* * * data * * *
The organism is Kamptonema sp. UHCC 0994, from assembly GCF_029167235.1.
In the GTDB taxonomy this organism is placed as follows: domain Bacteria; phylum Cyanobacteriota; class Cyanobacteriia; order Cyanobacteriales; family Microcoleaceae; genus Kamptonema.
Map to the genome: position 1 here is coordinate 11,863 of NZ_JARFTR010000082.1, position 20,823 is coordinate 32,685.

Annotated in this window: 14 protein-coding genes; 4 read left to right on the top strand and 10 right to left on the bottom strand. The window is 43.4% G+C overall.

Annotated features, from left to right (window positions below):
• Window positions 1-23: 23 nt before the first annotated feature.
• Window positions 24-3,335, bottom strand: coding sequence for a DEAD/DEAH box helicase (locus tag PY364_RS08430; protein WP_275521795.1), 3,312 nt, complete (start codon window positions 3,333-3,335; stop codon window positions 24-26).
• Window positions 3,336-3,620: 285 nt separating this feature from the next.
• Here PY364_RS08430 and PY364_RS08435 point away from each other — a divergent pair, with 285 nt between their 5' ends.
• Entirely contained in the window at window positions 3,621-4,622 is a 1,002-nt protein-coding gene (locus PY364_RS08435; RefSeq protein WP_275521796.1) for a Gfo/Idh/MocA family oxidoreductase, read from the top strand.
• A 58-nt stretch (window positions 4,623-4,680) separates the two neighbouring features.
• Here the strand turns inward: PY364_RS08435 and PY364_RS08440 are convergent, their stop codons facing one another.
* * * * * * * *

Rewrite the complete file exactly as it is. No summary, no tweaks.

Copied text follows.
The organism is Kamptonema sp. UHCC 0994, from assembly GCF_029167235.1.
In the GTDB taxonomy this organism is placed as follows: domain Bacteria; phylum Cyanobacteriota; class Cyanobacteriia; order Cyanobacteriales; family Microcoleaceae; genus Kamptonema.
Map to the genome: position 1 here is coordinate 11,863 of NZ_JARFTR010000082.1, position 20,823 is coordinate 32,685.

Annotated in this window: 14 protein-coding genes; 4 read left to right on the top strand and 10 right to left on the bottom strand. The window is 43.4% G+C overall.

Annotated features, from left to right (window positions below):
• Window positions 1-23: 23 nt before the first annotated feature.
• Window positions 24-3,335, bottom strand: coding sequence for a DEAD/DEAH box helicase (locus tag PY364_RS08430; protein WP_275521795.1), 3,312 nt, complete (start codon window positions 3,333-3,335; stop codon window positions 24-26).
• Window positions 3,336-3,620: 285 nt separating this feature from the next.
• Here PY364_RS08430 and PY364_RS08435 point away from each other — a divergent pair, with 285 nt between their 5' ends.
• Entirely contained in the window at window positions 3,621-4,622 is a 1,002-nt protein-coding gene (locus PY364_RS08435; RefSeq protein WP_275521796.1) for a Gfo/Idh/MocA family oxidoreductase, read from the top strand.
• A 58-nt stretch (window positions 4,623-4,680) separates the two neighbouring features.
• Here the strand turns inward: PY364_RS08435 and PY364_RS08440 are convergent, their stop codons facing one another.